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05-11-04 St. Marys wins partial judgment in landfill case

By Timothy Cox
tcox@dailystandard.com

  ST. MARYS -- The city won partial judgment in its lawsuit against Auglaize County in a battle over which government entity should bear the costs of environmental monitoring at the St. Marys landfill.

  Visiting Judge Charles Steele ruled last week in Auglaize County Common Pleas Court that the county produced "no genuine issues of material fact," in its defense.
  The city sued to seek court interpretation of a contract signed by city officials and county solid waste district officials in 1988. The contract, which expired in 2000, called for the county to pay annual environmental monitoring costs at the landfill. County officials had argued their responsibility for the monitoring fees ceased when the contract expired; city officials argued the contract included obligations that stretched beyond the life of the agreement.
  City officials have estimated the mandatory 30-year monitoring program could cost more than $4.8 million through 2031.
  Steele ruled the contract contains "clear and unambiguous terms" that call for the county to shoulder the burden of the monitoring fees.  "This is very good news. It's a positive development by it, but by no means concludes the matter," said St. Marys Law Director Kraig Noble.
  Noble said a number of lesser issues remain to be sorted out by the court, including whether the county will be forced to pick up the city's legal bill for the case. The sides also must come to terms on the more than $200,000 that has been spent on monitoring since the case was filed in May 2002.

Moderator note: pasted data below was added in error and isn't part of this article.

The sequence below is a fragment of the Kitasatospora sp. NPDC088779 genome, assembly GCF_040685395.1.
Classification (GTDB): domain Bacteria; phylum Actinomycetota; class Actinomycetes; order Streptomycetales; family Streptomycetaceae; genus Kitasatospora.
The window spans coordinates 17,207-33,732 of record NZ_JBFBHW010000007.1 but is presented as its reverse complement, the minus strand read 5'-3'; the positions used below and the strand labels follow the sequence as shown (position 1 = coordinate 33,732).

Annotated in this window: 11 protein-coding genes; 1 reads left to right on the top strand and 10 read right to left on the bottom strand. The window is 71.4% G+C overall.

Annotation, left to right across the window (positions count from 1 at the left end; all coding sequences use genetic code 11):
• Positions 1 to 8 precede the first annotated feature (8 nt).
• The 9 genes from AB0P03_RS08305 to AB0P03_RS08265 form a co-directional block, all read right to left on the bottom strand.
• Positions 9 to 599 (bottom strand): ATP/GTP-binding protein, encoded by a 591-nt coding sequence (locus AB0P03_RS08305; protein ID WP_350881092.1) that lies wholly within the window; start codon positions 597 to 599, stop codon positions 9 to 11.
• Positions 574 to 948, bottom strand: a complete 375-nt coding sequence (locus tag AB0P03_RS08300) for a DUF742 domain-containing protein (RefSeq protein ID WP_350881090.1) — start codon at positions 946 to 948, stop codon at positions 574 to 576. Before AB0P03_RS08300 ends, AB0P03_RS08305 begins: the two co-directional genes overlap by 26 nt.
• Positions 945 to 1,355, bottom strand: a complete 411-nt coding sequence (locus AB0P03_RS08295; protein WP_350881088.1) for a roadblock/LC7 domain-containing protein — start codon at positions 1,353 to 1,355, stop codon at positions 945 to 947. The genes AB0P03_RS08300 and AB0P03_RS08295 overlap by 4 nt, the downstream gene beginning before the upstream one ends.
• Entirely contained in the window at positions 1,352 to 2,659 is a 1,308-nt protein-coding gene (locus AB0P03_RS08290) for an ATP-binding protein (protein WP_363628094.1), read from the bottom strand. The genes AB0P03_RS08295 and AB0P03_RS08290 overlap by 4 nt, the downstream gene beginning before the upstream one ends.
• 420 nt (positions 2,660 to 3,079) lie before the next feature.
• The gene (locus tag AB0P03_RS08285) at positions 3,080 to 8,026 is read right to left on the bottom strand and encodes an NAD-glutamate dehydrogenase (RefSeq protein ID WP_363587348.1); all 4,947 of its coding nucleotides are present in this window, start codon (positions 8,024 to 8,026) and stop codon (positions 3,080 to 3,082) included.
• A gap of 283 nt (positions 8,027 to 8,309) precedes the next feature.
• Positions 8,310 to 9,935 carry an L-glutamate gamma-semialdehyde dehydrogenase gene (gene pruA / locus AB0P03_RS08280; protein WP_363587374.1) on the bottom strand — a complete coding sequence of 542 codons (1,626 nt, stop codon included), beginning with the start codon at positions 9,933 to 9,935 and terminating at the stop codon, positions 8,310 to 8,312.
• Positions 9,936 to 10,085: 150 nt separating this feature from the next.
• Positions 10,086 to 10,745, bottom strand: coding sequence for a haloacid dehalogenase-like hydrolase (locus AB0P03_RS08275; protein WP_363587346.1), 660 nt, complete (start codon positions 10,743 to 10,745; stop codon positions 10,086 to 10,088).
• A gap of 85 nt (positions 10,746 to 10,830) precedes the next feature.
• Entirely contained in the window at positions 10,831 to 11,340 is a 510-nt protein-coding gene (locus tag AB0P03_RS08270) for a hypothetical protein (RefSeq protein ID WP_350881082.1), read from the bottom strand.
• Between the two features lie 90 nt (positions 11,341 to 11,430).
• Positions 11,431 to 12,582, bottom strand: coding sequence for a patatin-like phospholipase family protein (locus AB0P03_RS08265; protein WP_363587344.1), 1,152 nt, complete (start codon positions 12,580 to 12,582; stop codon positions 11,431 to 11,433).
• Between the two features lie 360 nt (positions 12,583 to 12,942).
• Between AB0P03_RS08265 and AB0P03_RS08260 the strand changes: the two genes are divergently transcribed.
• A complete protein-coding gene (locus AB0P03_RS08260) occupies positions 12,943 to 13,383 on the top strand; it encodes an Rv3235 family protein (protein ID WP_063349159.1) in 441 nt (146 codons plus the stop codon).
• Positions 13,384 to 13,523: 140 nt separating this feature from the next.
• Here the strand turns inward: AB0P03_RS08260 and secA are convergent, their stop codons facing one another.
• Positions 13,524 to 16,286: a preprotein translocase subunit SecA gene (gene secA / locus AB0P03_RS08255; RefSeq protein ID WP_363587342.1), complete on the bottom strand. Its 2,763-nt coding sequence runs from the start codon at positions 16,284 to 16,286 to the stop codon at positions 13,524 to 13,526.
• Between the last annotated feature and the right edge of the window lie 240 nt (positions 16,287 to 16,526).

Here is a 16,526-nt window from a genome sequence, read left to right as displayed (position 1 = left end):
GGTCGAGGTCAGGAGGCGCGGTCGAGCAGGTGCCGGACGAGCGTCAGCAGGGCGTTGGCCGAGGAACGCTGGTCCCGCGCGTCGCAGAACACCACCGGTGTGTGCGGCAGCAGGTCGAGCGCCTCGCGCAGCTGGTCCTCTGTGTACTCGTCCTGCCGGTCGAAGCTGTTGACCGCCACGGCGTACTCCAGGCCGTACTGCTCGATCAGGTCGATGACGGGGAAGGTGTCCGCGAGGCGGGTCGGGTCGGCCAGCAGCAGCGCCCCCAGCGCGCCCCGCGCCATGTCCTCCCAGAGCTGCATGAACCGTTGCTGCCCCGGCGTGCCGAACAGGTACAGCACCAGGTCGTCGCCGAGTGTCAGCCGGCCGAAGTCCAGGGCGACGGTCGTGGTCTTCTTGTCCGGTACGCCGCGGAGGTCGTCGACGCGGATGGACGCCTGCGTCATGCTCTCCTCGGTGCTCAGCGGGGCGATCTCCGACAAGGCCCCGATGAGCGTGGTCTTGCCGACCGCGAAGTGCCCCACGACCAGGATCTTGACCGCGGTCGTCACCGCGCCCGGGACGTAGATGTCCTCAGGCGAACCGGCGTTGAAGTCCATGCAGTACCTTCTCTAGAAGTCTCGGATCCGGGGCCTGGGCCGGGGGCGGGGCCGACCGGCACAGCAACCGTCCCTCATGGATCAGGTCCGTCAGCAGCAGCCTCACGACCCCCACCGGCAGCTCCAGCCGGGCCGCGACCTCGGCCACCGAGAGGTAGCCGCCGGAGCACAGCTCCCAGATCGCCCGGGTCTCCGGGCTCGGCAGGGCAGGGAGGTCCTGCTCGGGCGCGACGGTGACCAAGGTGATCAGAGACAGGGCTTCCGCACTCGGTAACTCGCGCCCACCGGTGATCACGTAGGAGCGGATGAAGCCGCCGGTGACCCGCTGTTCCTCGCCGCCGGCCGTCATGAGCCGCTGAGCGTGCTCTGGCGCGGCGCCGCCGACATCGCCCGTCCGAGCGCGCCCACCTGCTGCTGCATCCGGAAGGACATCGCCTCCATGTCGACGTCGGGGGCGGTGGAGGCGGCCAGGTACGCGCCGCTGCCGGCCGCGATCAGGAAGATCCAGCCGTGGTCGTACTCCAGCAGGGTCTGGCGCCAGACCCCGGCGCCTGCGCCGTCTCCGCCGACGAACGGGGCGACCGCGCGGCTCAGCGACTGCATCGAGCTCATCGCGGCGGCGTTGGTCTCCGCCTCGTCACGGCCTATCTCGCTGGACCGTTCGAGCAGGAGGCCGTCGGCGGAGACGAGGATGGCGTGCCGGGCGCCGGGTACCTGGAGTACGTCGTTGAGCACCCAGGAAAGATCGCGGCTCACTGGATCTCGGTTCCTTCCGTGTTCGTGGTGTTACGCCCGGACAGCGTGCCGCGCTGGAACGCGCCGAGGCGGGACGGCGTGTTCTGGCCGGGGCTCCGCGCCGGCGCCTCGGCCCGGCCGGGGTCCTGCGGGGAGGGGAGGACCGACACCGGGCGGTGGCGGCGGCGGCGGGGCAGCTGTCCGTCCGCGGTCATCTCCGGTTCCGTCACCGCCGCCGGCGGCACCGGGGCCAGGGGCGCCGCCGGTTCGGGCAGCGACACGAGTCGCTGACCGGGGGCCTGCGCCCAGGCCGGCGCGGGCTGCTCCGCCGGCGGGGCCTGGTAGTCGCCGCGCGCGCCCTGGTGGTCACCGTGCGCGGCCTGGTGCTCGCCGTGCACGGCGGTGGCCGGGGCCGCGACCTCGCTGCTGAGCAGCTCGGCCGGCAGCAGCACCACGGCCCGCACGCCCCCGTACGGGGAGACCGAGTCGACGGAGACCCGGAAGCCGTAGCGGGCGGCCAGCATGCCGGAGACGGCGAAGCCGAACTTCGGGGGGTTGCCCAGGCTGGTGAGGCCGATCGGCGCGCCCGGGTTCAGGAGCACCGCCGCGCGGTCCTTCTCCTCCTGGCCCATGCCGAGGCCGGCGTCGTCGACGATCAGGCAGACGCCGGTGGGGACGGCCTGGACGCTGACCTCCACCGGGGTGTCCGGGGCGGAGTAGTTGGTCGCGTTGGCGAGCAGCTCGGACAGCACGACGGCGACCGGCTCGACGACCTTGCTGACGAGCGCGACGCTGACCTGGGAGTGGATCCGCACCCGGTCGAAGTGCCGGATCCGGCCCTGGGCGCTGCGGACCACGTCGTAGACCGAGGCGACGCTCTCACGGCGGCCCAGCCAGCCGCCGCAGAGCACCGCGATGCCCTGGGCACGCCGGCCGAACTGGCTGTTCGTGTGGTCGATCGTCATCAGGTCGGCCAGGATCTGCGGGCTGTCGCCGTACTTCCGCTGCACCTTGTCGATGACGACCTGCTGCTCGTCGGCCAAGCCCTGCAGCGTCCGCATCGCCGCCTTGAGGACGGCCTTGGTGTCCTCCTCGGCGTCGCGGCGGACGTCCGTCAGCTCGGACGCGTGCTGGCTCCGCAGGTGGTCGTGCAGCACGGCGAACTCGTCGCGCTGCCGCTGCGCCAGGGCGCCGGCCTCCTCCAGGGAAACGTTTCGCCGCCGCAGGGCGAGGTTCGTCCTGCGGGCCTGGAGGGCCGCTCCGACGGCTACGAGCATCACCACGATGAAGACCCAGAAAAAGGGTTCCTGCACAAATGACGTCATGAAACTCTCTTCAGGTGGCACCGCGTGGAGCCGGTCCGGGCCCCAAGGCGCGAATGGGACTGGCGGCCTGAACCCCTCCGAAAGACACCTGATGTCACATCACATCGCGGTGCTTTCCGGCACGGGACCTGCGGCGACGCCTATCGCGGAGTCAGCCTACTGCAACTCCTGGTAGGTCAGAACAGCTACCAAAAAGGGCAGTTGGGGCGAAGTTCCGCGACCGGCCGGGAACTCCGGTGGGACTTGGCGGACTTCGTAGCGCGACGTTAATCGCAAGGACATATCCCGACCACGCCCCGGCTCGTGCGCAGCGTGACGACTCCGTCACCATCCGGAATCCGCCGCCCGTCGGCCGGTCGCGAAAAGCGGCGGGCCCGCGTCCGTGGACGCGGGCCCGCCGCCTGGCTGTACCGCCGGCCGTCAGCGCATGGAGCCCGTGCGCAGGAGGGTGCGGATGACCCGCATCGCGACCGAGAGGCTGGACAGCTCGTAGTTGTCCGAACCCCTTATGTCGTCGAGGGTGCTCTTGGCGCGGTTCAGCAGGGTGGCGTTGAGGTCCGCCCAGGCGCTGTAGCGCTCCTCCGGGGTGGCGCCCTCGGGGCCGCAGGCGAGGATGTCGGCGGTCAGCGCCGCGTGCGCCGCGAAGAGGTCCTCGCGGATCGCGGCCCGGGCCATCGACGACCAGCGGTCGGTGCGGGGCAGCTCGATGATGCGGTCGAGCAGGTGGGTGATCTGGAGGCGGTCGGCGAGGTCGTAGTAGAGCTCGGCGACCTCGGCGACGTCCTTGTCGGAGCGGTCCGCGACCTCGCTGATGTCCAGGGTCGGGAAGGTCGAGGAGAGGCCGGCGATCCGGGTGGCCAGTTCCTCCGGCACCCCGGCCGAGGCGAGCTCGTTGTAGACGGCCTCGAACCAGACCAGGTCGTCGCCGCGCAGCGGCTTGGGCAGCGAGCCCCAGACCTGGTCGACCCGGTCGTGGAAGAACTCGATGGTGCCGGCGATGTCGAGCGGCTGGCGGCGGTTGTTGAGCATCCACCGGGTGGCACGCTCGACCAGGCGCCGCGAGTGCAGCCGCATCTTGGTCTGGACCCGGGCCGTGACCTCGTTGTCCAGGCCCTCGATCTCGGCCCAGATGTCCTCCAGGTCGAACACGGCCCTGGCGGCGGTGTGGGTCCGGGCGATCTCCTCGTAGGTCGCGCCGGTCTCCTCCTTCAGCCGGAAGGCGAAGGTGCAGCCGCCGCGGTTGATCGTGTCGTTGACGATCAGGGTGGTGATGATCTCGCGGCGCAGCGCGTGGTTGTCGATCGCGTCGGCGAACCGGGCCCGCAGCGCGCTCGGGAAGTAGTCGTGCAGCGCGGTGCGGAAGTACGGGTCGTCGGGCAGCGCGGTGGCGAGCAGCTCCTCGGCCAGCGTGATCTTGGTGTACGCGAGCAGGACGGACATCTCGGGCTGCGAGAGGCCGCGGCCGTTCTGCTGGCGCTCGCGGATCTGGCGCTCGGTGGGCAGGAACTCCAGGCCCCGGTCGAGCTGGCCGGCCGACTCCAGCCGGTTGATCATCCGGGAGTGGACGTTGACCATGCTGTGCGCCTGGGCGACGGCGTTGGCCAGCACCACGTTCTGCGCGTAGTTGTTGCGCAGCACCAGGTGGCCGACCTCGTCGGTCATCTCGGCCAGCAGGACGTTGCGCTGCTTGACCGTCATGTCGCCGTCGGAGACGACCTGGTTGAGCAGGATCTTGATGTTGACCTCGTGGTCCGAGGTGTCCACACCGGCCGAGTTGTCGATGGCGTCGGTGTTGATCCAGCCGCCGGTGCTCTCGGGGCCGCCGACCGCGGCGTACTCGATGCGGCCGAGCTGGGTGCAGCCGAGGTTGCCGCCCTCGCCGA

A county motion for summary judgment in its favor was denied by Steele.
  Because the case has not entirely been settled, a two-week jury trial remains scheduled for July, although Noble admitted the court's recent ruling covers most of the city's claim. The county could still appeal Steele's ruling.
  No pretrial hearings or conferences between attorneys are scheduled at this time, Noble said.
  One issue remaining to be resolved by the court is whether the city will be awarded its court costs. As of this week, city officials estimate they have spent $330,000 litigating the landfill issue, which also included an appeal to the Environmental Review Appeals Commission. Coupled with the monitoring fees, the city has spent more than $500,000 during the past couple of years.
  County officials this morning declined comment. Commissioner John Bergman said commissioners want to discuss the matter with their attorneys before deciding how to proceed. Bergman would not say if an appeal is likely or if the funding mechanism for the county solid waste district would have to be modified to increase future revenue. Commissioners were just getting their first look at the ruling this morning, he said.
  In other business at a Monday St. Marys council meeting, city council members:
   Passed final reading of an ordinance refinancing $1,017,000 in debt that was used for improvements at the landfill.
   Passed first reading of an ordinance accepting the annexation of 70.121 acres of land near the intersection of U.S. 33 and Ohio 66. The land still needs to be given a zoning classification. The area already is served by water and sewer lines and development is expected, although city officials have heard no firm plans for the site, Safety-Service Director Mike Weadock said.

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